15. [Contributions for nurse management knowledge on management for competence].

    PubMed

    Ruthes, Rosa Maria; Cunha, Isabel Cristina Kowal Olm

    2007-12-01

    The article presents a theoretical revision on Management for Competence and brings contributions for nurses in nursing management. Literature review used the International Database for Medical Literature (MEDLINE) and Latin-American and Caribbean Health Sciences (LILACS) databases, between 1999 and 2008. The following categories emerged: historical conceptualization of competencies evolution; essential and individual competencies; contributions for the knowledge of Management by Competencies in Nursing. This review showed the health organizations have not adopted Management by Competence as a model, probably because it is a tool that requires specific knowledge and learning. It was considered that nurses need to be warned that they must be prepared for changes in the management of organizations, be trained in hospital management, and to broaden their knowledge, as Management by Competence may be a very useful instrument for Nursing human resources.

  16. From Management to Leadership: Semantic or Meaningful Change?

    ERIC Educational Resources Information Center

    Bush, Tony

    2008-01-01

    Educational management was still a relatively new field of study and practice in the UK at the time of the Education Reform Act (ERA) 1988. The field focused on "management" and not leadership. This emphasis very much reflected the business world and its use in education illustrated the "policy borrowing" characteristic of an…

  17. From Management to Leadership: Semantic or Meaningful Change?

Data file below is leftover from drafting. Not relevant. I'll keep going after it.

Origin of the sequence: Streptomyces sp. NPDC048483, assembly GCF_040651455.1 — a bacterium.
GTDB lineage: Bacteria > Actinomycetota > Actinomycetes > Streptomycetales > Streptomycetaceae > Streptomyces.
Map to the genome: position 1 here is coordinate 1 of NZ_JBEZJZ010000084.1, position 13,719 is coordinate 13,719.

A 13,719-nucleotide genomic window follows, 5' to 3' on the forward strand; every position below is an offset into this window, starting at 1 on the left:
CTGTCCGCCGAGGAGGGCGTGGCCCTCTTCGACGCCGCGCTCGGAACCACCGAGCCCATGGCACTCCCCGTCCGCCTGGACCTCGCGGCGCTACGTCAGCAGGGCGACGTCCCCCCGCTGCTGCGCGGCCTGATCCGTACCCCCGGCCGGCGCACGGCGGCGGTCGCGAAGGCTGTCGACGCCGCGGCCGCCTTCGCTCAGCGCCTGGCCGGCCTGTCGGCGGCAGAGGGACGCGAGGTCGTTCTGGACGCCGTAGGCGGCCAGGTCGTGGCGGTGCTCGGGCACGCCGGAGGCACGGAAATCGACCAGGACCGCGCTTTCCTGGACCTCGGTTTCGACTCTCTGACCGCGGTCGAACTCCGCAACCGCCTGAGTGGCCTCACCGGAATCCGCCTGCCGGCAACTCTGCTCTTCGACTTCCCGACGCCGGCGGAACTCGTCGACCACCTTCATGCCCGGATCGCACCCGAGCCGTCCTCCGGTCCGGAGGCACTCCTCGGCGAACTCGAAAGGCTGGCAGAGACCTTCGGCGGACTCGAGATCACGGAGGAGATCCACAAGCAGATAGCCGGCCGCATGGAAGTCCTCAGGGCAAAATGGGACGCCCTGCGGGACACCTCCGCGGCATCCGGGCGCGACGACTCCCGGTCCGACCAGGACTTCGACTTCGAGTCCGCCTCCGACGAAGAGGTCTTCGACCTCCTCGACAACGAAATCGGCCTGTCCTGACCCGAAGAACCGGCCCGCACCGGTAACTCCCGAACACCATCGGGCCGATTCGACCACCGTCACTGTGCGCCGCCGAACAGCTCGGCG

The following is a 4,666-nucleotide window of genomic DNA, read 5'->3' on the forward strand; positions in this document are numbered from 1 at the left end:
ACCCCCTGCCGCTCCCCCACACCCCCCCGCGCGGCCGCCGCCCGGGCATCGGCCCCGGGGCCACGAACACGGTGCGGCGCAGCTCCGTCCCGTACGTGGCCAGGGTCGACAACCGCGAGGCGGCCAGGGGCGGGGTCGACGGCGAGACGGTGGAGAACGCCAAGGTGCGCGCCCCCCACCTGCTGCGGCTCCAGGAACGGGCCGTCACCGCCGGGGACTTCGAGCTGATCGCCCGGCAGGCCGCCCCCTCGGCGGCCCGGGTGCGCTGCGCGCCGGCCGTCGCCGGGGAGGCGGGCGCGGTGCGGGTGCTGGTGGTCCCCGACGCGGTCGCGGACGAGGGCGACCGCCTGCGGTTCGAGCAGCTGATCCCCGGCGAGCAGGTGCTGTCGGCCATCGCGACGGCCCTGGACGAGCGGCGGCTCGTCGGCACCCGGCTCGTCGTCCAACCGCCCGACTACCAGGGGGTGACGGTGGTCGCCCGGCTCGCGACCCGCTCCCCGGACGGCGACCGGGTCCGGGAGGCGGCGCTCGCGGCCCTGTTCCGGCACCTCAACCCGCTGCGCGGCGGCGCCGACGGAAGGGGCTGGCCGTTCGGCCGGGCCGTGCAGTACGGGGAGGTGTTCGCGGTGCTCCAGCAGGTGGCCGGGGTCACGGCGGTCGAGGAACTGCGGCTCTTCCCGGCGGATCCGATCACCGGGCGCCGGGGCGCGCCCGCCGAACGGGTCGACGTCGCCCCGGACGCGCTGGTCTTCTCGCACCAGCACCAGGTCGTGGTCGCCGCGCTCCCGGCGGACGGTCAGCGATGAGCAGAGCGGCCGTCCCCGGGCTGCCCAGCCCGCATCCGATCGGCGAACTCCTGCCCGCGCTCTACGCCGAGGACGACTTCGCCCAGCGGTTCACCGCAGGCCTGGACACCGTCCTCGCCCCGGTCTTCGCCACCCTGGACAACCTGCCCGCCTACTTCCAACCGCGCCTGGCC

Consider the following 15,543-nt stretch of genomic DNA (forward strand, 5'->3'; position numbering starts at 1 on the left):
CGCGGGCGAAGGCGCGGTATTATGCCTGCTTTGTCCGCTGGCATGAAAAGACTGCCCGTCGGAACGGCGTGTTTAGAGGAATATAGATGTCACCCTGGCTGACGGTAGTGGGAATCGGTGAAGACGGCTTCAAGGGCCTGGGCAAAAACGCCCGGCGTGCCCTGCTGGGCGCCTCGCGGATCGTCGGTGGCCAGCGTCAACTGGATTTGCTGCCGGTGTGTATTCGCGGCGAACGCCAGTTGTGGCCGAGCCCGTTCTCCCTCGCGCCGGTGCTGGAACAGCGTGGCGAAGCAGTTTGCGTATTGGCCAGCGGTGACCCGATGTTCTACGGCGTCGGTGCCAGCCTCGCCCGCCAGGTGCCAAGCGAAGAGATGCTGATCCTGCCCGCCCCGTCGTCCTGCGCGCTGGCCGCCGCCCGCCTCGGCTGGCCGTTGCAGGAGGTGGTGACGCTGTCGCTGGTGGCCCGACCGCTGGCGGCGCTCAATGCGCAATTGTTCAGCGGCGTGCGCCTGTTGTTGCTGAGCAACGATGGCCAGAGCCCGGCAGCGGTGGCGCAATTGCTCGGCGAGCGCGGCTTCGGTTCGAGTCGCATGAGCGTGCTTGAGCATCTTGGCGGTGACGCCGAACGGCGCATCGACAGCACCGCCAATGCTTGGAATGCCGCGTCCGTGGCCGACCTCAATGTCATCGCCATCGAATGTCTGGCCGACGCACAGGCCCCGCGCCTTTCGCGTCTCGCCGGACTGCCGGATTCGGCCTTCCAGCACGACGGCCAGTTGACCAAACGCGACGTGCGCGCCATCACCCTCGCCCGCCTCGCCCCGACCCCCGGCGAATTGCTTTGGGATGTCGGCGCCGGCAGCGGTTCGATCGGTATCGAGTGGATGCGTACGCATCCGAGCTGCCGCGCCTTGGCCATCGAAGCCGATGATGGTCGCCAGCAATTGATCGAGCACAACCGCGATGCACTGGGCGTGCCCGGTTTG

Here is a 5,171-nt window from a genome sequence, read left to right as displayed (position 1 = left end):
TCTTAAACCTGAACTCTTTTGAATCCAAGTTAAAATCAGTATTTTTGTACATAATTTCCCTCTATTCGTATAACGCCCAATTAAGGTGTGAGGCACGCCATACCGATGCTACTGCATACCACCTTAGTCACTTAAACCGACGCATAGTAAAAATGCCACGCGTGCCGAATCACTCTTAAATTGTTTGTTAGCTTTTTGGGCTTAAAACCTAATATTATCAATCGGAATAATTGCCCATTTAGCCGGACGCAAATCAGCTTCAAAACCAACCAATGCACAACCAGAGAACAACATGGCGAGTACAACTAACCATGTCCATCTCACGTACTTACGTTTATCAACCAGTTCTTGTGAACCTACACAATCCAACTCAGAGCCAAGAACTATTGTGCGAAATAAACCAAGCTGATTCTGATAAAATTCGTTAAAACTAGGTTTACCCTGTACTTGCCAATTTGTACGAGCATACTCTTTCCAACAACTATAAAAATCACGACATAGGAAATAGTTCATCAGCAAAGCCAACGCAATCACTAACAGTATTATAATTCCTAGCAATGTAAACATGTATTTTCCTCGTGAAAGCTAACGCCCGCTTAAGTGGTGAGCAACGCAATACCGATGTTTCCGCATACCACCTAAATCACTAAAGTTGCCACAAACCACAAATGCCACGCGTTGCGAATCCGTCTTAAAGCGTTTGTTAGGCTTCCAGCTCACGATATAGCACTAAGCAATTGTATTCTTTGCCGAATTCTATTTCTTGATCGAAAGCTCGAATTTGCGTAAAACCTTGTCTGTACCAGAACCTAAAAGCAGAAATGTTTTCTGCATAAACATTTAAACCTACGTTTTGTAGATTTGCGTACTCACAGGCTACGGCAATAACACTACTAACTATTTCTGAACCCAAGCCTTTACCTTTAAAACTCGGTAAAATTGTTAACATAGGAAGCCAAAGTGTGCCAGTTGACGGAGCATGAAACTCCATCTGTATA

ERIC Educational Resources Information Center

    Bush, Tony

    2008-01-01

    Educational management was still a relatively new field of study and practice in the UK at the time of the Education Reform Act (ERA) 1988. The field focused on "management" and not leadership. This emphasis very much reflected the business world and its use in education illustrated the "policy borrowing" characteristic of an…

  18. Preserved musical semantic memory in semantic dementia.

    PubMed

    Weinstein, Jessica; Koenig, Phyllis; Gunawardena, Delani; McMillan, Corey; Bonner, Michael; Grossman, Murray

    2011-02-01

    To understand the scope of semantic impairment in semantic dementia. Case study. Academic medical center. A man with semantic dementia, as demonstrated by clinical, neuropsychological, and imaging studies. Music performance and magnetic resonance imaging results. Despite profoundly impaired semantic memory for words and objects due to left temporal lobe atrophy, this semiprofessional musician was creative and expressive in demonstrating preserved musical knowledge. Long-term representations of words and objects in semantic memory may be dissociated from meaningful knowledge in other domains, such as music.

  19. Preserved Musical Semantic Memory in Semantic Dementia

    PubMed Central

    Weinstein, Jessica; Koenig, Phyllis; Gunawardena, Delani; McMillan, Corey; Bonner, Michael; Grossman, Murray